I’m completely new to book groups, and now I am participating in two of them! One of them is the Slaves of Golconda, an online book group, for which I’ll be reading Muriel Spark soon, and the other is a brand new group — what should I call it — in-person? face-to-face? the regular, old-fashioned kind? the kind where you meet in someone’s house and have coffee and dessert? We’re starting small with my husband and me and one other couple, and if it goes well, we might expand it later. The idea is to keep things low-key and without any showing-off or intellectual posturing. For that reason, we’re being careful about whom to ask — we want it to be fun, and one person with the wrong attitude could throw the discussion off.
So our first book is Anne Tyler’s new novel Digging to America. I’m about 100 pages into it right now, and it’s a good read. Tyler is so very skilled at capturing family dynamics — the “little” interactions that aren’t little at all, but are the things that make up much of the substance of our lives. So far, the narrative has been a series of parties to celebrate the two little Korean babies two families — both American but one white and the other of Iranian descent — have adopted.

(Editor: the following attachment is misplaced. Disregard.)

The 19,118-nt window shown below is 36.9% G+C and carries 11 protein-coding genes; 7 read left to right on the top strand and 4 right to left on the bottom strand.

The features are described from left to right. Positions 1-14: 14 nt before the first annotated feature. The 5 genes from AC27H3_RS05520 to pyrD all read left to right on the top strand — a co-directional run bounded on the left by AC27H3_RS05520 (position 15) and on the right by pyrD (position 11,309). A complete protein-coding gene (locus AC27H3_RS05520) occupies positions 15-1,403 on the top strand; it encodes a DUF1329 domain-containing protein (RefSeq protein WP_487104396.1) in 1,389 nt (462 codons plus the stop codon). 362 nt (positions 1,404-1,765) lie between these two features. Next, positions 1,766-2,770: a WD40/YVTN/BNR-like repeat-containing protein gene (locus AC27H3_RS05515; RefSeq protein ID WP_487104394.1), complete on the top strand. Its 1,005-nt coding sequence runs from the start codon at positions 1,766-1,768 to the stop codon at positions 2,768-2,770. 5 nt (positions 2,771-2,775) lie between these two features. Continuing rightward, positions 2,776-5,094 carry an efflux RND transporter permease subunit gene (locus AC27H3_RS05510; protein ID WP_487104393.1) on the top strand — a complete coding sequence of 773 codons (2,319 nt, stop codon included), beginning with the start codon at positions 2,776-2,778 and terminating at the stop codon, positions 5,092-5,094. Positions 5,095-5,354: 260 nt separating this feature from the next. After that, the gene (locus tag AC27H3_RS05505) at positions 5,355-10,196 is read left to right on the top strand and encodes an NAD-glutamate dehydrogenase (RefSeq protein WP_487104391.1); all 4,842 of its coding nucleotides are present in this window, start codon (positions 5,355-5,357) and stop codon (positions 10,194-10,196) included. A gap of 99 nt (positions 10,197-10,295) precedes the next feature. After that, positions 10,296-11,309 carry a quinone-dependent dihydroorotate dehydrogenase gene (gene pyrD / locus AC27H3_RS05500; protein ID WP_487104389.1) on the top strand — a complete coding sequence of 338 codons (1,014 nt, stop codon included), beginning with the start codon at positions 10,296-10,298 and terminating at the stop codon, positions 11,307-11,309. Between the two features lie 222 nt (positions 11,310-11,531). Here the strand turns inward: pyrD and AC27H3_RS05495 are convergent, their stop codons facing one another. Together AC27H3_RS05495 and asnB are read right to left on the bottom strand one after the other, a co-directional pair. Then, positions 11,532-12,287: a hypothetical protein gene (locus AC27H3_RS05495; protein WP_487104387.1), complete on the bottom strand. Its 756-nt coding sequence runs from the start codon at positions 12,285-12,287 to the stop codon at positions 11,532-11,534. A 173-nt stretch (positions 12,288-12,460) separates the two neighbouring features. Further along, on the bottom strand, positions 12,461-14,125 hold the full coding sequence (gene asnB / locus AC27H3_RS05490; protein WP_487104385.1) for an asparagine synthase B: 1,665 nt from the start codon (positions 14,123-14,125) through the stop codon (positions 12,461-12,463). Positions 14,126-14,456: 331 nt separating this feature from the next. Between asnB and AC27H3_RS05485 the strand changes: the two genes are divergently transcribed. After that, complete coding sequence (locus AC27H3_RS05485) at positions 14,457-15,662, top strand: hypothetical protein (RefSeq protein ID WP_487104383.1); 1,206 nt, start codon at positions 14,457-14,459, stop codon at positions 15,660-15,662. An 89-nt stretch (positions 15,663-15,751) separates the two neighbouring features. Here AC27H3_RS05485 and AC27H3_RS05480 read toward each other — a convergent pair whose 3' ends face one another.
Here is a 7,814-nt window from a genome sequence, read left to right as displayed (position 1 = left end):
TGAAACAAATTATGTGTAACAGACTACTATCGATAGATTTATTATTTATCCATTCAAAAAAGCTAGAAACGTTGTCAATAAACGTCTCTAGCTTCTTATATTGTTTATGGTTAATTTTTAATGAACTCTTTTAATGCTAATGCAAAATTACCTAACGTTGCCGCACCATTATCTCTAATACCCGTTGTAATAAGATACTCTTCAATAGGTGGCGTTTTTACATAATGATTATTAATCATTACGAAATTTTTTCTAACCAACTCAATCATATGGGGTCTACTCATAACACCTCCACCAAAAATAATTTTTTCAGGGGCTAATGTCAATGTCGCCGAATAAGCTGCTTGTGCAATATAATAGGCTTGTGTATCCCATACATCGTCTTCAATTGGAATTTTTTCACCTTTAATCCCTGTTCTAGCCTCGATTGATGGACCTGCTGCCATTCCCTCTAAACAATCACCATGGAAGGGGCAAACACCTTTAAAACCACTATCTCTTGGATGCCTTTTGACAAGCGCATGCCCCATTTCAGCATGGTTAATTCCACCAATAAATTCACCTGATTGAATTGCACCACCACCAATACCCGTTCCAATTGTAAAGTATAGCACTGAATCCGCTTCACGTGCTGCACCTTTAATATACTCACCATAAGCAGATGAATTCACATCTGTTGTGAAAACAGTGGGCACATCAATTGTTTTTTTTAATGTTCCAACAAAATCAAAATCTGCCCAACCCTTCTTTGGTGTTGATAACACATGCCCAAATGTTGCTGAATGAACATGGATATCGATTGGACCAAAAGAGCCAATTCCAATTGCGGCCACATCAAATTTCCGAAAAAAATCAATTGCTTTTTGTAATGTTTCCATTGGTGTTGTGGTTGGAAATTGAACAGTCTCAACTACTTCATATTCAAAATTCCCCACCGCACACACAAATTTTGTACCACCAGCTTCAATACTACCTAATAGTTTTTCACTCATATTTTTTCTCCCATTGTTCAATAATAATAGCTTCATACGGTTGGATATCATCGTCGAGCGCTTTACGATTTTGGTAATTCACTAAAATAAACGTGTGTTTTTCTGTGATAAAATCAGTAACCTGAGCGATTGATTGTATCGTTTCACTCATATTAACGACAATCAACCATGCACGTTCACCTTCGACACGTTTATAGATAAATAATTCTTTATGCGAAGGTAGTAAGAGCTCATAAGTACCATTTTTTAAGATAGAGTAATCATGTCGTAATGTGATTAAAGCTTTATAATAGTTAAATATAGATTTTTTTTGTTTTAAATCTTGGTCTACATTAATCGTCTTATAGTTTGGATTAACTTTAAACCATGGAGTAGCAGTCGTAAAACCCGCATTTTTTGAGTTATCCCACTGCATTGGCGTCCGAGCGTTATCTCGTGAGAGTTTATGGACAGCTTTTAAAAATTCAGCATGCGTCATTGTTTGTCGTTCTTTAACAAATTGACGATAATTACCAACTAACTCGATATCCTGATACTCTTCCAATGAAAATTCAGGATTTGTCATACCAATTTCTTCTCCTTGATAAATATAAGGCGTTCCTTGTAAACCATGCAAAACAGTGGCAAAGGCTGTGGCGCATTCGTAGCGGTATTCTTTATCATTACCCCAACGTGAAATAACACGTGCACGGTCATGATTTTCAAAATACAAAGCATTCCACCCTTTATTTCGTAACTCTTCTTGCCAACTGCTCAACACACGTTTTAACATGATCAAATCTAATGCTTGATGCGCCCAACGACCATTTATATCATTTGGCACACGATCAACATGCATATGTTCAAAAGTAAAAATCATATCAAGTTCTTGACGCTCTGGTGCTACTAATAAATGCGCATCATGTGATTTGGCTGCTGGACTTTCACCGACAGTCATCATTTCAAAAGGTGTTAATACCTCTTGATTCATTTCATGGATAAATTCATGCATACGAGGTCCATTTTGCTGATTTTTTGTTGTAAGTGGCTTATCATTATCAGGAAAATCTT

Now that I think about it, this structure is remarkably similar to Alan Hollinghurst’s novel The Line of Beauty (which I posted on here), in a funny kind of way, since the novels are in most cases very, very different. But Hollinghurst’s novel, too, was basically a series of parties one after the other, which offers an author a chance to bring a whole bunch of characters together and have them interact in ways that reveal who the characters are and move the plot along. And both novels chart the intersections between politics and family life. Tyler so far hasn’t given nearly as much political detail as Hollinghurst did, but it’s there for both of them — in Hollinghurst’s case, it’s Thatcherite Britain, and for Tyler, it’s the political and religious upheaval in Iran. And both novelists give exquisite detail about tone of voice, significant looks, hurt feelings, “friendly” competition and aggression, unexpected alliances.
And a bit of satire too — Tyler’s novel is funny in places, especially about Bitsy and Brad, the “all-American” couple, Bitsy a hippy type with very strong opinions about how children should be raised and no fear about sharing them. In an early scene Bitsy and Brad have a “raking party” where they invite the other family over to help them rake the lawn. Hmmm. Should I start holding “housecleaning parties”? Yeah, friends, come on over and help scrub the kitchen floor! If you’re lucky, you’ll get to clean the toilet! It’ll be great fun!!
Anyway, more on Tyler later.